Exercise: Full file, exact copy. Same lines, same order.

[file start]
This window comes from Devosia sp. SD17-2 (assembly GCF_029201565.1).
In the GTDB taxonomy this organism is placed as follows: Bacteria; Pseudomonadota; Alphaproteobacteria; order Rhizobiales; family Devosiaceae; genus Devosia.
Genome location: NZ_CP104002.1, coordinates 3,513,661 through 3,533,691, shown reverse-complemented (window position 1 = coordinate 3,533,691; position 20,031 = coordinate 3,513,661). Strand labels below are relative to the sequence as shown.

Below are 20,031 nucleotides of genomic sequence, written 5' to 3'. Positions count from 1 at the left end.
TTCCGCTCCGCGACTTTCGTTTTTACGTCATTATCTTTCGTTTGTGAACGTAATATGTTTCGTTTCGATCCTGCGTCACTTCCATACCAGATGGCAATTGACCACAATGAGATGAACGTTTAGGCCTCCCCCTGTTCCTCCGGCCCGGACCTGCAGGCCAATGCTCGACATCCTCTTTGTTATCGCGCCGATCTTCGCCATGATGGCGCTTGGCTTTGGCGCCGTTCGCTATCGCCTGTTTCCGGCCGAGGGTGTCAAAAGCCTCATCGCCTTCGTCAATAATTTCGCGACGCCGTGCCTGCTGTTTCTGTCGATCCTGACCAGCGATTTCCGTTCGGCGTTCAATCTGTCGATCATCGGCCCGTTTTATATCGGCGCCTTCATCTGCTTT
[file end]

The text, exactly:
This window comes from Devosia sp. SD17-2 (assembly GCF_029201565.1).
In the GTDB taxonomy this organism is placed as follows: Bacteria; Pseudomonadota; Alphaproteobacteria; order Rhizobiales; family Devosiaceae; genus Devosia.
Genome location: NZ_CP104002.1, coordinates 3,513,661 through 3,533,691, shown reverse-complemented (window position 1 = coordinate 3,533,691; position 20,031 = coordinate 3,513,661). Strand labels below are relative to the sequence as shown.

Below are 20,031 nucleotides of genomic sequence, written 5' to 3'. Positions count from 1 at the left end.
TTCCGCTCCGCGACTTTCGTTTTTACGTCATTATCTTTCGTTTGTGAACGTAATATGTTTCGTTTCGATCCTGCGTCACTTCCATACCAGATGGCAATTGACCACAATGAGATGAACGTTTAGGCCTCCCCCTGTTCCTCCGGCCCGGACCTGCAGGCCAATGCTCGACATCCTCTTTGTTATCGCGCCGATCTTCGCCATGATGGCGCTTGGCTTTGGCGCCGTTCGCTATCGCCTGTTTCCGGCCGAGGGTGTCAAAAGCCTCATCGCCTTCGTCAATAATTTCGCGACGCCGTGCCTGCTGTTTCTGTCGATCCTGACCAGCGATTTCCGTTCGGCGTTCAATCTGTCGATCATCGGCCCGTTTTATATCGGCGCCTTCATCTGCTTT